Well, 2021 continues to provide us with warm weather, adequate rainfall, and beautiful days. After a severe thunderstorm that moved through the region on Monday, June 21, bringing with it heavy winds and pouring rain, we experienced a burst of cool temperatures. With a high of only 66 degrees yesterday, our warming pattern returns, with highs in the 80’s today, and an expectation of 90 by Friday. Our growing degree days are moving ahead as well, with a total of 756 as of June 22. To put that in context, for the same date in 2020, we were at 722. In 2019, we had only clocked 619, and in the warm dry vintage of 2016, we were also at 722. We are skewing slightly warmer than usual, and so far, the vineyards are looking great.
Since our last vineyard update two weeks ago, everything in our vineyard and in all the vineyards I’ve seen, has moved quickly through bloom, and fruit is beginning to set. Bloom is a precarious time. Grape flowers do not need to be pollinated to produce fruit, and so we aren’t worried specifically about pollination, but we do hold our breath a little bit during that period because any extreme weather events can create a situation that damages the tender flowers, and may potentially impact fruit set. Things like hail, extreme downpours and heavy winds didn’t cause us any problems this year.
We are now in the first stage of berry development. This is the period we refer to as fruit set, and is a period of about two months, where cell division is extremely active as the berry grows in size. It is during this period that the berries are accumulating their crucial acids such as tartaric and malic acid, and other important physiological components such as tannins. Over the next several months, we’ll monitor the berry size development through fruit set, lag phase, and veraison.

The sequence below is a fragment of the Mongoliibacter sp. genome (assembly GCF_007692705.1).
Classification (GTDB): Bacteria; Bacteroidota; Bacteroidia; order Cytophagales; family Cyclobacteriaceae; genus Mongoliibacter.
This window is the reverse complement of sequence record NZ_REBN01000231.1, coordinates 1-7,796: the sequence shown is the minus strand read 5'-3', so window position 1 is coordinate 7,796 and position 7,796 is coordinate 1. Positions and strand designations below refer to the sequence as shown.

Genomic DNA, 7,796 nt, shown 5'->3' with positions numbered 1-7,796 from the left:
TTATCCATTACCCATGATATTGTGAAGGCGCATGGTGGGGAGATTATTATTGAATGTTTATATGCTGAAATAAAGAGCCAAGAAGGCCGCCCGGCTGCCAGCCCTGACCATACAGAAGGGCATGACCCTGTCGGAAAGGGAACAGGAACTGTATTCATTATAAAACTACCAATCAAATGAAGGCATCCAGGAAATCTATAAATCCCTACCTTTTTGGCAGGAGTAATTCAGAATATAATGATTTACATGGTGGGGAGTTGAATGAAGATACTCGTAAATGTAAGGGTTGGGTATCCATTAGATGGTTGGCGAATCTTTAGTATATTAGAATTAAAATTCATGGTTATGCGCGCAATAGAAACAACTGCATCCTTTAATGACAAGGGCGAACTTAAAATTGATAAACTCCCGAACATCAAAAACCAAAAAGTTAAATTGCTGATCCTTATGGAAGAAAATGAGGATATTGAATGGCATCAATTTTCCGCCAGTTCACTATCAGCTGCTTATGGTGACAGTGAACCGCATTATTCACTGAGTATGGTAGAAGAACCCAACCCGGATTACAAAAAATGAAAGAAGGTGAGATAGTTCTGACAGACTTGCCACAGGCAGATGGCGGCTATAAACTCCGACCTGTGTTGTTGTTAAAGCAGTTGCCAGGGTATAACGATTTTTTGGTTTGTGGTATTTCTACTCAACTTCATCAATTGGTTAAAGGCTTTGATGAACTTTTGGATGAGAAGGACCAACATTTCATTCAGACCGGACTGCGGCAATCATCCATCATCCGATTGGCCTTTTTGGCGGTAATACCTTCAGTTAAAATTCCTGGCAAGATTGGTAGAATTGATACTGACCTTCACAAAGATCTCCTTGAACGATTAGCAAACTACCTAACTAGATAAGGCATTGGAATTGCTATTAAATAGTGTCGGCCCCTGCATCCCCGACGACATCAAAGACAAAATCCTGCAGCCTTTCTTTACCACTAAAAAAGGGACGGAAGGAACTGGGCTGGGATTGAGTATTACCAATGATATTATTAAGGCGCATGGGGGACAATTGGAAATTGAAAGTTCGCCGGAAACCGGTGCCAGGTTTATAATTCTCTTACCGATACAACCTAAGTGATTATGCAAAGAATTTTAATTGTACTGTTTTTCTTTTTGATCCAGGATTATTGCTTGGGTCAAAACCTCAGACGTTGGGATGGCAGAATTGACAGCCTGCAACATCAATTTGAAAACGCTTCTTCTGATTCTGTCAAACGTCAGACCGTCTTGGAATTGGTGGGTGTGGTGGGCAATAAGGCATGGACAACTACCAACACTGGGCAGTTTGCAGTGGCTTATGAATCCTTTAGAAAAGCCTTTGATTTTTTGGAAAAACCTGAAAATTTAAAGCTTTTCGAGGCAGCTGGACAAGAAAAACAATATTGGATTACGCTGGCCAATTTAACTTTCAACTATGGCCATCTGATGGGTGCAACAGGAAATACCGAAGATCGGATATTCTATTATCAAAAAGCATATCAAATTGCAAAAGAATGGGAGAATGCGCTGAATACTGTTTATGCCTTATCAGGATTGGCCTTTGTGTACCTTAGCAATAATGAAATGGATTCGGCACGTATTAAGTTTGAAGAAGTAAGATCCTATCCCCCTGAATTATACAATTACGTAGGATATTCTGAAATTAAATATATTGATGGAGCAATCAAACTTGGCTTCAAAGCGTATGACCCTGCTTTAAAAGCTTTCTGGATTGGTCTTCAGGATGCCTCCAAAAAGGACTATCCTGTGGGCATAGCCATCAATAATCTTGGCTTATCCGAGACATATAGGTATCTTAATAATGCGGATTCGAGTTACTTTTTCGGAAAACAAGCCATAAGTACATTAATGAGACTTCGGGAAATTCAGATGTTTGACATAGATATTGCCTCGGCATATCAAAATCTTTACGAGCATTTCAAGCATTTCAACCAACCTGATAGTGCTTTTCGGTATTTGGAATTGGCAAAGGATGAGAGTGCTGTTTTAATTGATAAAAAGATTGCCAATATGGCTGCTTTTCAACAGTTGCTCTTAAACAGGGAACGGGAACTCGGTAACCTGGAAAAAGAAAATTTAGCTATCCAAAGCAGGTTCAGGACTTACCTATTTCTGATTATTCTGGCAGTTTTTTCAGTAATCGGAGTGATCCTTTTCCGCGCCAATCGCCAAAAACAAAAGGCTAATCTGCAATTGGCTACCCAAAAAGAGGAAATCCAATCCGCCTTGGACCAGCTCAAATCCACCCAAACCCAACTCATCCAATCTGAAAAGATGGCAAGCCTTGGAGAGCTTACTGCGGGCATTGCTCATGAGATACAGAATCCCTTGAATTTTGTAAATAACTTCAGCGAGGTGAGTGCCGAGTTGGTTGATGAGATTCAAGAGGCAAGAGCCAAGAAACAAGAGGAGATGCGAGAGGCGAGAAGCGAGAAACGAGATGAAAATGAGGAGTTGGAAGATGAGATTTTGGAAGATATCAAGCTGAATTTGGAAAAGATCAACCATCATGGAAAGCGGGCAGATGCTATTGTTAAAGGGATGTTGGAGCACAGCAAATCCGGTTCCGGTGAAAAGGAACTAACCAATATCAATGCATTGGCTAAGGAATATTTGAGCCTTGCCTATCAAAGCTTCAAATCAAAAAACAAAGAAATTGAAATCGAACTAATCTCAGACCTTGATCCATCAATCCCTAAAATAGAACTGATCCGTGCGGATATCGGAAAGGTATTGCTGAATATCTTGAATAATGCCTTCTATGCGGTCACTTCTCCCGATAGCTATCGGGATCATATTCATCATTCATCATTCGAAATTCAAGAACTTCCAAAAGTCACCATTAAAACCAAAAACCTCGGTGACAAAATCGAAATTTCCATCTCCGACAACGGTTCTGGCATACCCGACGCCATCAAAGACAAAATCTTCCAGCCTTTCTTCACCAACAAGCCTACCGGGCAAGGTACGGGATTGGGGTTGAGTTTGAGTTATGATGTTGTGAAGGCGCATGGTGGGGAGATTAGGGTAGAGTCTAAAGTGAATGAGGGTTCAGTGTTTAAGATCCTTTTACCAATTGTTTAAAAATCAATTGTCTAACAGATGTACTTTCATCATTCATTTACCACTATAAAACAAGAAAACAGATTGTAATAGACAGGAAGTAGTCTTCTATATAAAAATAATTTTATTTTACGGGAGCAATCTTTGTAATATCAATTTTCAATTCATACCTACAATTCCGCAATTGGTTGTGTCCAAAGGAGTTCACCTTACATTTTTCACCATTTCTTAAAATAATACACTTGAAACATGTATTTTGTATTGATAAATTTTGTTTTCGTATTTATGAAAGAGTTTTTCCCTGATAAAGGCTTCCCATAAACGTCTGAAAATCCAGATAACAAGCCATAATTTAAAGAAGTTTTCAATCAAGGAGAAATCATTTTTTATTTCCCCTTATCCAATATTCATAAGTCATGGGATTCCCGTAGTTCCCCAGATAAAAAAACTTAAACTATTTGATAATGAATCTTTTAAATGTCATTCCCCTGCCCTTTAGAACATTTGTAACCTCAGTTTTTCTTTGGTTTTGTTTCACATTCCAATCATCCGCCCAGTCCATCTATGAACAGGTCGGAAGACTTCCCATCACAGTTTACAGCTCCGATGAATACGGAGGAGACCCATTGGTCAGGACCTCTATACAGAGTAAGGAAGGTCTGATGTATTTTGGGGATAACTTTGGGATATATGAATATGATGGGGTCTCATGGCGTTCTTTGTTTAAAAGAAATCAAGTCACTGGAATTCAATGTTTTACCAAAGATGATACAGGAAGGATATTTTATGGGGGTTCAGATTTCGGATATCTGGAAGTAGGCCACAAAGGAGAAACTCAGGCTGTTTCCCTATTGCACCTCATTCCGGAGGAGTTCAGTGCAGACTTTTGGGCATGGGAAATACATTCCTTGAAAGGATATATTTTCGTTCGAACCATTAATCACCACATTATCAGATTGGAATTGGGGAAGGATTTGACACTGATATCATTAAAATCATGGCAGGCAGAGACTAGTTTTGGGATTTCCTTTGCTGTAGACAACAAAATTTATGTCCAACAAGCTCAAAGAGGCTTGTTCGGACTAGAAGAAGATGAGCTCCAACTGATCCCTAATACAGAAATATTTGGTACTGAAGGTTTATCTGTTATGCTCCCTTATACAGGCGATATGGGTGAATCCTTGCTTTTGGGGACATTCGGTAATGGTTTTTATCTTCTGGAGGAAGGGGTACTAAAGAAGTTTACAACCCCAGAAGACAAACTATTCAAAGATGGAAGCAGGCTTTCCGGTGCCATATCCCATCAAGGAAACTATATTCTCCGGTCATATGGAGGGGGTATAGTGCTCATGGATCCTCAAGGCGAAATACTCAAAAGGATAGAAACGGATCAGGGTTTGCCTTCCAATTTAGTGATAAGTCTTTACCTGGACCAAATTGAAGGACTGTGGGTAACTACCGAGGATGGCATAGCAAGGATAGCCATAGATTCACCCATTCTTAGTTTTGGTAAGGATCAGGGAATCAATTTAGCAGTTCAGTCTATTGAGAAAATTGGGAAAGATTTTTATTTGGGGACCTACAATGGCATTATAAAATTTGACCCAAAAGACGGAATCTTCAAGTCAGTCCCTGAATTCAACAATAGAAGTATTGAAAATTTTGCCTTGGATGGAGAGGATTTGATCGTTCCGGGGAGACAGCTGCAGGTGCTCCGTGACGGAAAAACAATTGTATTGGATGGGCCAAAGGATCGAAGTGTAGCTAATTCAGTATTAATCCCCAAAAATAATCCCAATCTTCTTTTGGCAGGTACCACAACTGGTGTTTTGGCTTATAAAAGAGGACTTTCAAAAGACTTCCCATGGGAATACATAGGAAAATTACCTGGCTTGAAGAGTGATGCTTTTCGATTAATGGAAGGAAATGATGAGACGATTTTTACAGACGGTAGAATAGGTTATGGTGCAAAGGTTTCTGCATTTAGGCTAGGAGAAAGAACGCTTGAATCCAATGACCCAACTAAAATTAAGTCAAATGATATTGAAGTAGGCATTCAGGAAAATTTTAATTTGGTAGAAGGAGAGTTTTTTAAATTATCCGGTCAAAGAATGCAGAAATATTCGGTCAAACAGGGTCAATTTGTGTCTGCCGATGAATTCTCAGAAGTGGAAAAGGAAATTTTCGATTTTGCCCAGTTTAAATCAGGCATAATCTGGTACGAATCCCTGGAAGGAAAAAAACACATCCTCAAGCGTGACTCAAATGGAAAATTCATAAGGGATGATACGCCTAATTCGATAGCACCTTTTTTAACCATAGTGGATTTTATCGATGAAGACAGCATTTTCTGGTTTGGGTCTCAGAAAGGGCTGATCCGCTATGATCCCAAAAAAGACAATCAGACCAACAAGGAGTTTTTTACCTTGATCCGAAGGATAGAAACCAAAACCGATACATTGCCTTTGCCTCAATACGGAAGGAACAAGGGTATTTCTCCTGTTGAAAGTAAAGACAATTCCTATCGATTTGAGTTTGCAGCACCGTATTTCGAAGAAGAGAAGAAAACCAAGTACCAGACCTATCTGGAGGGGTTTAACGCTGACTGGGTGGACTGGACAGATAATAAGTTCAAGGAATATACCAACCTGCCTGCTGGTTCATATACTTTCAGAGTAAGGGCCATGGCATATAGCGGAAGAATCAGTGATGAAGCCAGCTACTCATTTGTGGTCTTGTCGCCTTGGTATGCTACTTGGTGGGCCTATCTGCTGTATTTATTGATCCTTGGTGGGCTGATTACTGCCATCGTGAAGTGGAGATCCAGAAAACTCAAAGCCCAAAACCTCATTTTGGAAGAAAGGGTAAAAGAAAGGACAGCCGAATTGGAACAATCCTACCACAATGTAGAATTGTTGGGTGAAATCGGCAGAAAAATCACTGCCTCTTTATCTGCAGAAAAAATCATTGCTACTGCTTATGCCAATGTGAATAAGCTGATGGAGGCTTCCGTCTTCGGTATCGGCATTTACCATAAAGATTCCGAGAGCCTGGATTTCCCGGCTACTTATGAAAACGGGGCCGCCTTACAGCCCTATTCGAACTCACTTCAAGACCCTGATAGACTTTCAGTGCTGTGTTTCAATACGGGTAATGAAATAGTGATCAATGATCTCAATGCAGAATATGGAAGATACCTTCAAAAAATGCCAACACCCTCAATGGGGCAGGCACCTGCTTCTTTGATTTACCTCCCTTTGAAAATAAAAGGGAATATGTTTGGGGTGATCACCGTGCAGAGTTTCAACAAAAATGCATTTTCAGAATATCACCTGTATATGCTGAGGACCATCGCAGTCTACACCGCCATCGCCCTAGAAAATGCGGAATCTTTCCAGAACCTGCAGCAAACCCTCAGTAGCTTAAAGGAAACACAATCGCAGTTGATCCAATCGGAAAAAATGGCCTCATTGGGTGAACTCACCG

Everything in our vineyard is moving along wonderfully. The Chenin Blanc in particular look exceptionally strong this year. As far as pests and diseases, powdery mildew is rearing its head in the region, but that has been tamped down with the appropriate sprays. Leaf hoppers are also looking to make their presence known, and so we will be keeping an eye on that. Although it’s not grape related, the region is suffering through one of the worst infestations of gypsy moth caterpillars this year. The destruction in some locations around the Finger Lakes is awful. They prefer to feed on oak leaves, and in far too many instances, have left many oak trees nearly bare. I keep a small home orchard at my house, and it has taken alot of effort to keep my apple, pear and peach trees free of these terrible critters.
If you like this podcast, please be sure to rate us 5 stars in Apple podcasts and like our videos on YouTube. It really helps with the ratings and in introducing new folks to the show. Be sure to tune in next week, where I speak with Bob Madill, a longtime leader in the Finger Lakes Wine industry, and a friend of mine. Bob cut his teeth in the wine industry in Ontario Canada, and was a founding member of Sheldrake Point Winery in the late 1990’s. His perspective on the world of wine is global in scope, and his contributions to increasing the professionalism and quality of Finger Lakes wines and wineries, is a fine legacy.